As a young bluegrass player, Ricky Skaggs was part of the group of musicians that included Tony Rice, Jerry Douglas, and Sam Bush who kept the bluegrass fires burning in the ‘70s. Though he definitely had the chops, Skaggs’ take on bluegrass always followed more of a traditional line than the newgrass of Bush and Rice at the time. He was also a member of Emmylou Harris’s band, bringing a more traditional sound as heard on ‘Blue Kentucky Girl’ and ‘Roses In The Snow’. His debut solo album on Sugar Hill Records, 1979’s ‘Sweet Temptation’, included drums and electric guitar and took the new traditional sound of Emmylou Harris to new levels, and was the springboard to a career on major label Epic Records that saw him dominate the ‘80s with his new traditional sound. In the 90s he returned to more of a bluegrass sound with his crack band, Kentucky Thunder. Ry Cooder’s career has seen him explore various American and world roots music genres which has meant he is one of the founding fathers of americana. In 2007 he revisited his own old-time and bluegrass roots with ‘My Name Is Buddy’, which saw him recording with bluegrass and folk legends Roland White and Pete Seeger. As always, whatever Cooder plays always comes out like a Ry Cooder tune irrespective of the genre.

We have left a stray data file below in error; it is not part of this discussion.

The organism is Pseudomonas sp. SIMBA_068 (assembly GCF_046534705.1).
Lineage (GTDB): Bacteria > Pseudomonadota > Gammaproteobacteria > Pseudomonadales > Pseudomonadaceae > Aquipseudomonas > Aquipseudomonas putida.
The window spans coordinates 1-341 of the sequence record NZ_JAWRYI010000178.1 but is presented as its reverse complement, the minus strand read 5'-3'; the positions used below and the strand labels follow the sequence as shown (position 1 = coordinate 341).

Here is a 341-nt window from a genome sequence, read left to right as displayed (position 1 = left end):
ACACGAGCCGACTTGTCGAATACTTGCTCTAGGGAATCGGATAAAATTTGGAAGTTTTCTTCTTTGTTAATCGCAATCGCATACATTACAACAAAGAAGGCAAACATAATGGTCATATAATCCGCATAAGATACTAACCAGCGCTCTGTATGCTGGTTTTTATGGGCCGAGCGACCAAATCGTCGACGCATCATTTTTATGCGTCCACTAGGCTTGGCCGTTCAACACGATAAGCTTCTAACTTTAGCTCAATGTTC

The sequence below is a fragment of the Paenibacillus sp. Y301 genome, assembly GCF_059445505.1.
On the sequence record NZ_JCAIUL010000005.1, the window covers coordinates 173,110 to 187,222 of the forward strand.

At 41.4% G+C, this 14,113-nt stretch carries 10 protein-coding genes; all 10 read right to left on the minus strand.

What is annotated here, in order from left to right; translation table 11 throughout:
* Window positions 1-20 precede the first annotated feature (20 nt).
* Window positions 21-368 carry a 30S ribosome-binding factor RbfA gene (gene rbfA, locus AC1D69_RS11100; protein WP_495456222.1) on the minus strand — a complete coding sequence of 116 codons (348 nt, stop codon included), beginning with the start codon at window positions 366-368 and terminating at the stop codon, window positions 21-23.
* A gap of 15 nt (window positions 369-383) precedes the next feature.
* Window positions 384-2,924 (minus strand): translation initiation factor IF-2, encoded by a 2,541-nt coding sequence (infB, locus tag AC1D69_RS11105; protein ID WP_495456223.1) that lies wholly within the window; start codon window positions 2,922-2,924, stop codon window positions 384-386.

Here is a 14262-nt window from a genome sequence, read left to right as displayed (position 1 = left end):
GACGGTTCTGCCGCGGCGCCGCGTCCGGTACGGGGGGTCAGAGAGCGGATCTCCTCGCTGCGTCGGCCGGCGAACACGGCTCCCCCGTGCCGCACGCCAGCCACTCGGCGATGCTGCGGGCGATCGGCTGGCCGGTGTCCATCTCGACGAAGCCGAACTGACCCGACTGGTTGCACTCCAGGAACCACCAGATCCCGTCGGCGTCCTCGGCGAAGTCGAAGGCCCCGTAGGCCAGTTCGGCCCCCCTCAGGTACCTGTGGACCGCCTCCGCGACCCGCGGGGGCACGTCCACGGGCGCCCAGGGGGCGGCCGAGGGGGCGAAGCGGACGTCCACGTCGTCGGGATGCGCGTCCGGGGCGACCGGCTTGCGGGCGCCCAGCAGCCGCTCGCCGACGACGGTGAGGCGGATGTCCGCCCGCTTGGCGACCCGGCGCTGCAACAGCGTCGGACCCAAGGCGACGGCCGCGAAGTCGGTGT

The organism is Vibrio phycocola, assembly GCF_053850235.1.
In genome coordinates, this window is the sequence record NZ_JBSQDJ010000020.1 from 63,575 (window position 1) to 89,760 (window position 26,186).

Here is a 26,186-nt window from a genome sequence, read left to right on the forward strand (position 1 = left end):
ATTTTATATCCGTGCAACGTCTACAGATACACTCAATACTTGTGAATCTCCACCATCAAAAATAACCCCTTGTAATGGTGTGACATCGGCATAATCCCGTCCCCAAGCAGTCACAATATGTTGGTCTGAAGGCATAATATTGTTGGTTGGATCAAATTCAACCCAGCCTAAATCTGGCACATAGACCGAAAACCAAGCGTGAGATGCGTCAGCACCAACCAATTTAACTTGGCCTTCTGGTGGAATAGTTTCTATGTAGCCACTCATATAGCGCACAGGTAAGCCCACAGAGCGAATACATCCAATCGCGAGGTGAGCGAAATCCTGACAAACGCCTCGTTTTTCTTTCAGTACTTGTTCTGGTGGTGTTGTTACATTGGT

In 2015 Cooder and Skaggs decided to put together a blues, gospel, old-time and bluegrass tour, that included Skaggs’ wife Sharon White, and members of her family band The Whites, Cooder’s son Joachim, and members of Kentucky Thunder. The initial tour was successful enough for the Cooder Skaggs White tour to extend into 2016 and they landed at the Ryman Auditorium on 3rd April 2016. They played music across the genres of American music. While the band could have been viewed as simply some form of cross-genre superstar grouping, they played as a true band with each musician playing to their strengths but always honouring the material, which had a distinct gospel feel.
The hymn ‘You Must Unload’ was written by John B. Vaughan in 19th Century Georgia, and was recorded by Blind Alfred Reed in 1927. It was played as an encore at the Ryman, and it is clearly Cooder’s tune as he is featured on vocals and guitar, but the harmony vocals of The Whites take everyone to church, and Ricky Skaggs reminds everyone of what a great mandolin player he is. Ry Cooder played on Ricky Skaggs and Sharon White’s ‘Hearts Like Hours’ which was a precursor to the tour, but there has been no official complete souvenir issued from the Cooder Skaggs White tour unfortunately. However, Cooders ‘Prodigal Son’, released in 2018, was influenced by the old-time, gospel, bluegrass sound of the Cooder Skaggs White tour, and includes a version of ‘You Must Unload’ on an album that looked back to his earlier classic albums such as ‘Into The Purple Valley’, and hints at the influence gospel had on rock & roll.